Things looking good for good-looking new, SUV-styled and spacious Renault Scenic
PUBLISHED: 17:42 25 November 2016
Renault sees its new Scenic as an alternative to the sport utility vehicles that have taken the market by storm. Does it live up to the promise?
Pretty much everything. Often ‘all-new’ is actually an amalgamation of warmed-up leftovers, but in the case of the fourth-generation Scenic it’s really true.
Renault has described the new Scenic as an “apres SUV” for people who don’t actually want an SUV but fancy the looks and practicality of one.
Looks and image
The SUV-like looks include plenty of ground clearance, a high beltline and plastic body cladding that hints at ruggedness. The 20in alloys, standard on every trim, grab the attention and fill the arches and, because the car has been designed around them, give a powerful stance.
Inside, there’s a relatively premium feel, with a large central touch creen flanked by some solid-feeling switchgear and soft-touch plastic.
Space and practicality
Renault has designed this Scenic to be among the most capacious in the segment with a 572-litre boot. It’s larger than the Ford C-Max’s load bay by 140 litres and about 35 larger than the Citroen C4 Picasso’s and only marginally smaller than the Volkswagen Golf SV.
The Scenic also offers plentiful storage, including a drawer-like glovebox, underfloor bins, a drawer under the driver’s seat and rear seats available with aeroplane-style tray tables.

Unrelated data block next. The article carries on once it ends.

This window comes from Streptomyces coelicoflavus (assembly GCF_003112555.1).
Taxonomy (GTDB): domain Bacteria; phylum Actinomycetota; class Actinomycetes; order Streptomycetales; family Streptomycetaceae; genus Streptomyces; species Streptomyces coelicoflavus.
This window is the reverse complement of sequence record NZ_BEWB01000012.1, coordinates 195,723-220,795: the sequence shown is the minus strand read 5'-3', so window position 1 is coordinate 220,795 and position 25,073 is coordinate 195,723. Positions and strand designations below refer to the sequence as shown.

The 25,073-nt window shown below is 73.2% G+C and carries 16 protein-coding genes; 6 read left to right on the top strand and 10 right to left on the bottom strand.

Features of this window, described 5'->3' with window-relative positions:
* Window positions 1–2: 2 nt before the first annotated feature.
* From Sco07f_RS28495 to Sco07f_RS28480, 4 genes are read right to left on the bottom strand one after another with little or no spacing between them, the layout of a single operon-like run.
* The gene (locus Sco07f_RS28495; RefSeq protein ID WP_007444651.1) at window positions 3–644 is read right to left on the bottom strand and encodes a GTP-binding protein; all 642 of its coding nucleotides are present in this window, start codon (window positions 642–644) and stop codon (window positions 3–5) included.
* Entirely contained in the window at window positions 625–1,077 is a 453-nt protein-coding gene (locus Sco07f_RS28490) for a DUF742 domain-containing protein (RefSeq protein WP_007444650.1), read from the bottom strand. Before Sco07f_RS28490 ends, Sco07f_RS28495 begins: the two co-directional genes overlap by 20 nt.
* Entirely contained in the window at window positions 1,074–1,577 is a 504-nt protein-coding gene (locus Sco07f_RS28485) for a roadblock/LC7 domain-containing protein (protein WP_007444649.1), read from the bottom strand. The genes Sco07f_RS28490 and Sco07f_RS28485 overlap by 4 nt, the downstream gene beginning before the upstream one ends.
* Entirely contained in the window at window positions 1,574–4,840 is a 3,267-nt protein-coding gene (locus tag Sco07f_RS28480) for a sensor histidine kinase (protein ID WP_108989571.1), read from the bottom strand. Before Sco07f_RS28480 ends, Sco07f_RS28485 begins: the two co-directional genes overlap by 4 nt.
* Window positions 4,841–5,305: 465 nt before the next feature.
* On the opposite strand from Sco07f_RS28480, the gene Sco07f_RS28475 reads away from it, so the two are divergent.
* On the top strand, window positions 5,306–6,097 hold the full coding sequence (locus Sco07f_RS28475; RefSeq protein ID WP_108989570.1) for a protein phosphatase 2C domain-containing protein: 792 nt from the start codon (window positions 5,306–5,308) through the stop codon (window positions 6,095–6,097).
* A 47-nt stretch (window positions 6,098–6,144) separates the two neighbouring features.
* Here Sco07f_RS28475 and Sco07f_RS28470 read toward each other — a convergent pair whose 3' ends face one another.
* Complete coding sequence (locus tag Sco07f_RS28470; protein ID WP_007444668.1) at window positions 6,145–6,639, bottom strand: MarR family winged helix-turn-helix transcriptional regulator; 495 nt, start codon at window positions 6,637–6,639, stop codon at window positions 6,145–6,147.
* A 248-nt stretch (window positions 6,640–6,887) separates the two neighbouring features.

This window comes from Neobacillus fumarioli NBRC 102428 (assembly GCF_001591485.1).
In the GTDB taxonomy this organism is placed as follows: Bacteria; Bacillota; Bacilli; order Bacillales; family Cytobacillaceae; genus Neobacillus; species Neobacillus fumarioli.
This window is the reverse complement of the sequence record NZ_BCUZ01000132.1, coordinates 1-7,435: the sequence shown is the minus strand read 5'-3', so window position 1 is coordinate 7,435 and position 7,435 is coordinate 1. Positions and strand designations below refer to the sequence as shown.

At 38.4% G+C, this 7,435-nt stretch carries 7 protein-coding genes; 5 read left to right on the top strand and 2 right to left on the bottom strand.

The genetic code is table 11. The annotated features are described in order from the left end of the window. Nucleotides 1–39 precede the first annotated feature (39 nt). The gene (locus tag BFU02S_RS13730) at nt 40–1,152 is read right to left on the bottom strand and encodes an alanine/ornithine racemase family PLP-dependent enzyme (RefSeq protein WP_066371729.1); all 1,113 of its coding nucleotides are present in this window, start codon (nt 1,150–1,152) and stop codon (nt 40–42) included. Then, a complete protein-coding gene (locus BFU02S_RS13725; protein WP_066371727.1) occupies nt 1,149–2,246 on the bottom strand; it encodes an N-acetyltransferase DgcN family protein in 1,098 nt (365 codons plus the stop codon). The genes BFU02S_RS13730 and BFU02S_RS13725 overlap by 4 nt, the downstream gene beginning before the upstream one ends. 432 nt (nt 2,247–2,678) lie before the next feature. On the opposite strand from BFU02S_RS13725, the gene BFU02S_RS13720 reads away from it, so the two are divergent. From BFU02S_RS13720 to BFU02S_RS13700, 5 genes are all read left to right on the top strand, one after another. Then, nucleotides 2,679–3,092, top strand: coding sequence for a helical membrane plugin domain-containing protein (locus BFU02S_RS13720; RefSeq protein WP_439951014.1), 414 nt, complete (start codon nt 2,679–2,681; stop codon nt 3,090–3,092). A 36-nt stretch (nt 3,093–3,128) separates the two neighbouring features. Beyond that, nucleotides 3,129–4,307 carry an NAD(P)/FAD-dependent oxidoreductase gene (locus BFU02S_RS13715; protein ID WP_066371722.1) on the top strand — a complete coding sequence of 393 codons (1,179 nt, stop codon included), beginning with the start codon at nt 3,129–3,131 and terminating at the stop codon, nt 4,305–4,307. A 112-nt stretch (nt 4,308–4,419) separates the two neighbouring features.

Behind the wheel
You would have thought the Scenic would be like all multi-purpose vehicle (MPVs) to drive – a bit wallowy, vague and dull – but it exceeds all expectations.
The steering is heavier than you might expect, but in a good way. It feels more solid than that of rivals which makes the Scenic easy to place on the road.
You expect cars of this ilk to roll a lot through the corners but the Renault displays impressive levels of body control and grip for a car so tall. It’s actually quite good fun to drive.
Better still, the 20in alloys really are fine and the Scenic rides well. The tyres are the same profile as the outgoing car’s 17in tyres so soak up bumps nicely, and the well-tuned suspension works a treat.
Our test car came with a 1.2-litre turbo petrol engine, which offered just about enough punch and good refinement but struggled with economy. The 1.5-and 1.6-litre diesel engines manage impressive economy but if you start to stretch their legs their grumbling becomes intrusive.
Who would buy one?
The Scenic offers everything that’s good about SUVs – a high driving position,chunky good looks, impressive safety and bags of practicality but puts it forward in a slightly different way. The result is a likeable car that will slot into your life quite easily and still turn heads.